I’ve tasted some very-so-so blueberry pies. The fillings were a snooze, too sweet and a little mushy or sometimes too loose. Yes, some are gummy, others runny.
My favorite recipe is from Cook’s Illustrated magazine, the periodical for nitpick-y cooks that want to know every culinary detail imaginable.
I love this jammy blueberry filling, and it is their attention to detail that makes the flavor and consistency so delicious. A grated Granny Smith apple is added to the cooked portion of the filling, offering the right amount of pectin to thicken the mixture along with a small amount of instant tapioca. The consistency is perfect.
But, here’s my pie confession. I don’t want to work too hard, so I will make a pie-making compromise. I’ll use store-bought refrigerated crusts, the type that is rolled into 9-inch disks. I’ll hide the red box deep in my recycle bin and hold my head high.
You are welcome to make your favorite from-scratch dough if you prefer.
Either way, don’t forget the ice cream.
The Best Blueberry Pie
Yield: one 9-inch pie, 6 to 8 servings
1 box (14.1 ounces) refrigerated pie crusts (two 9-inch rounds), such as Pillsbury Pie Crusts, well chilled
6 cups fresh blueberries
1 medium Granny Smith apple, peeled, grated on large holes of box grater
2 teaspoons grated zest (colored portion of peel) and 2 teaspoons juice from 1 lemon
3/4 cup (5 1/4 ounces) sugar
2 tablespoons instant tapioca, ground, see cook’s notes
2 tablespoons unsalted butter, cut into 1/4-inch pieces
Wash: 1 egg, lightly beaten with 1 teaspoon water
Optional for serving: ice cream or whipped cream
Cook’s notes: Grind the tapioca to a powder in a spice grinder. As for the crust, in my kitchen, it is generally pretty cool so working fast with chilled store-bought dough usually doesn’t require dusting the work surface with flour when rolling it out. If your kitchen is warm or the dough isn’t thoroughly chilled, lightly dust work surface and rolling pin with all-purpose flour before rolling it out.
- On a cool, clean, dry work surface roll out one round of refrigerated crust to a 11 1/2-inch circle. Ease it into a 9-inch pie pan, glass (Pyrex) preferred, gently lifting edge of dough with one hand while pressing into pie plate bottom with the other hand. Put in refrigerator.
- Adjust oven rack to lowest position. Put rimmed baking sheet on rack. Preheat to 400 degrees. Place 3 cups berries in medium saucepan and set over medium heat. Using a potato masher, mash berries several times to release juices, leaving more than half of the berries unmashed. Continue to cook, stirring frequently and mashing occasionally, until about half of the berries have broken down and mixture is thickened and reduced to 1 1/2 cups, about 8 minutes. Cool slightly off heat.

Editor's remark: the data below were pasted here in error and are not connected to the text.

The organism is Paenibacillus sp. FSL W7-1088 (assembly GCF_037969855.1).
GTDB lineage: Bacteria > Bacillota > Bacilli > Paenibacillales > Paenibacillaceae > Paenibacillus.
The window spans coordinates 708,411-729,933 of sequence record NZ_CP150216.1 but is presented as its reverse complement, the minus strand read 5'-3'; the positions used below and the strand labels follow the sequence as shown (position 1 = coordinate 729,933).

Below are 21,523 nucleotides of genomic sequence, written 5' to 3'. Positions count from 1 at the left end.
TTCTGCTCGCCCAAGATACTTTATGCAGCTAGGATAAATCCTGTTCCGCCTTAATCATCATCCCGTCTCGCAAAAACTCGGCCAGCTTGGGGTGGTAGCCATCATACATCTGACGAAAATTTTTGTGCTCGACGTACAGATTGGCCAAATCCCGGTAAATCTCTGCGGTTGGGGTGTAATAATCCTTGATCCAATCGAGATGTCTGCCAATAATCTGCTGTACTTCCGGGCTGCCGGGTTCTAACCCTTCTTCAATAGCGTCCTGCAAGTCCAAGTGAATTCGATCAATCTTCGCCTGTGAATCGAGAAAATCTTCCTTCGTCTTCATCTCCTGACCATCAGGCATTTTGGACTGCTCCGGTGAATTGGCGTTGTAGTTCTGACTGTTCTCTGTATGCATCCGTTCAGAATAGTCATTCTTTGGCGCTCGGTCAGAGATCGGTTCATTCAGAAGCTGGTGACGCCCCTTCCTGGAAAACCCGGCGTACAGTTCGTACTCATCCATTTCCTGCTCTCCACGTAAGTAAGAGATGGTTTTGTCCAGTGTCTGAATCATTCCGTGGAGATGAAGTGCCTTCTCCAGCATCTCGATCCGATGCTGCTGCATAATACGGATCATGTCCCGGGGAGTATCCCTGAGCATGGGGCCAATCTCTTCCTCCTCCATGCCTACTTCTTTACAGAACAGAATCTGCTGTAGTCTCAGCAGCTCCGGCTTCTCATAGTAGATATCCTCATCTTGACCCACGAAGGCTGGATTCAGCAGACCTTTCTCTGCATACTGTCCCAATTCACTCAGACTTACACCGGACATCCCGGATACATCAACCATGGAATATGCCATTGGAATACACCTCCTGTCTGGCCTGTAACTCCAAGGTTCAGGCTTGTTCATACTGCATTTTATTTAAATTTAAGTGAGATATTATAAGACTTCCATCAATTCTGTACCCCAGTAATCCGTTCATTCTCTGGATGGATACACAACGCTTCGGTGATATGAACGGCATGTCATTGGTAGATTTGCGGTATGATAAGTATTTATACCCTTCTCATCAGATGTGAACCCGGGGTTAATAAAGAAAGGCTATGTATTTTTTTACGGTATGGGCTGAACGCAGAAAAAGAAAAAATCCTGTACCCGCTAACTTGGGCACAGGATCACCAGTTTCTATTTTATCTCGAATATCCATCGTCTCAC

- Place grated apple in clean kitchen towel and wring dry over sink. Transfer apple to large bowl. Add cooked berries, remaining 3 cups of raw berries, lemon zest, juice, sugar, ground tapioca and salt; toss to combine. Transfer to dough-lined pie pan and scatter butter pieces over filling.
- Roll out second round crust to an 11-inch circle. Lift dough to make sure it isn’t sticking and replace it onto work surface. Using a 1 1/4-inch glass, spice jar lid, or biscuit cutter, cut round from center of dough. Cut another 6 rounds from dough, 1 1/2 inches from center hole. Lift dough and place on top of filling. Fold dough around the edge under itself and pinch to make a ridge that is flush with the outer rim. Flute edges using thumb and forefinger. Or press with the tings of a fork. Brush top and edges of pie with egg wash, coating it very lightly.
- Place pie on heated baking sheet and bake 30 minutes. If edge of crust is nicely browned, cover edge with a pie ring (a ring-like device that covers the edge of the crust – either metal or silicone) or use small pieces of aluminum foil to cover edge of crust. Reduce oven temperature to 350 degrees and bake another 30 to 40 minutes, or until crust is deep golden brown and juices bubble. Transfer to wire rack; cool to room temperature, at least 4 hours. Cut into wedges and serve. Accompany with ice cream or whipped cream if desired.
Source: adapted from Cook’s Illustrated magazine